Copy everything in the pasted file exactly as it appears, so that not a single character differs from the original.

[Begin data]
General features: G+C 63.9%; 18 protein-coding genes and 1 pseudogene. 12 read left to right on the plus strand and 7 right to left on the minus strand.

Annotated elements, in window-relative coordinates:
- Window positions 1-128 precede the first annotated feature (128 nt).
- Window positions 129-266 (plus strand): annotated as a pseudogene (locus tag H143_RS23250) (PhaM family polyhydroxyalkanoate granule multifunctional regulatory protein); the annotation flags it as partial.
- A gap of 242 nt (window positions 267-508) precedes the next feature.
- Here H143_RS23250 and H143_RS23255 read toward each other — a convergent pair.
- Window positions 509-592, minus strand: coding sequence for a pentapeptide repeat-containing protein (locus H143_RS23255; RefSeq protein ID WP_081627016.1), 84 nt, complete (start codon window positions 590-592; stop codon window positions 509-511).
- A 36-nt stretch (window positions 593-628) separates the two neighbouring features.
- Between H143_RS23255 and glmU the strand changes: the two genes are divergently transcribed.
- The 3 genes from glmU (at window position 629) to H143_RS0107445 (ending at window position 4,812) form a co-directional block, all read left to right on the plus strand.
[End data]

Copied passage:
General features: G+C 63.9%; 18 protein-coding genes and 1 pseudogene. 12 read left to right on the plus strand and 7 right to left on the minus strand.

Annotated elements, in window-relative coordinates:
- Window positions 1-128 precede the first annotated feature (128 nt).
- Window positions 129-266 (plus strand): annotated as a pseudogene (locus tag H143_RS23250) (PhaM family polyhydroxyalkanoate granule multifunctional regulatory protein); the annotation flags it as partial.
- A gap of 242 nt (window positions 267-508) precedes the next feature.
- Here H143_RS23250 and H143_RS23255 read toward each other — a convergent pair.
- Window positions 509-592, minus strand: coding sequence for a pentapeptide repeat-containing protein (locus H143_RS23255; RefSeq protein ID WP_081627016.1), 84 nt, complete (start codon window positions 590-592; stop codon window positions 509-511).
- A 36-nt stretch (window positions 593-628) separates the two neighbouring features.
- Between H143_RS23255 and glmU the strand changes: the two genes are divergently transcribed.
- The 3 genes from glmU (at window position 629) to H143_RS0107445 (ending at window position 4,812) form a co-directional block, all read left to right on the plus strand.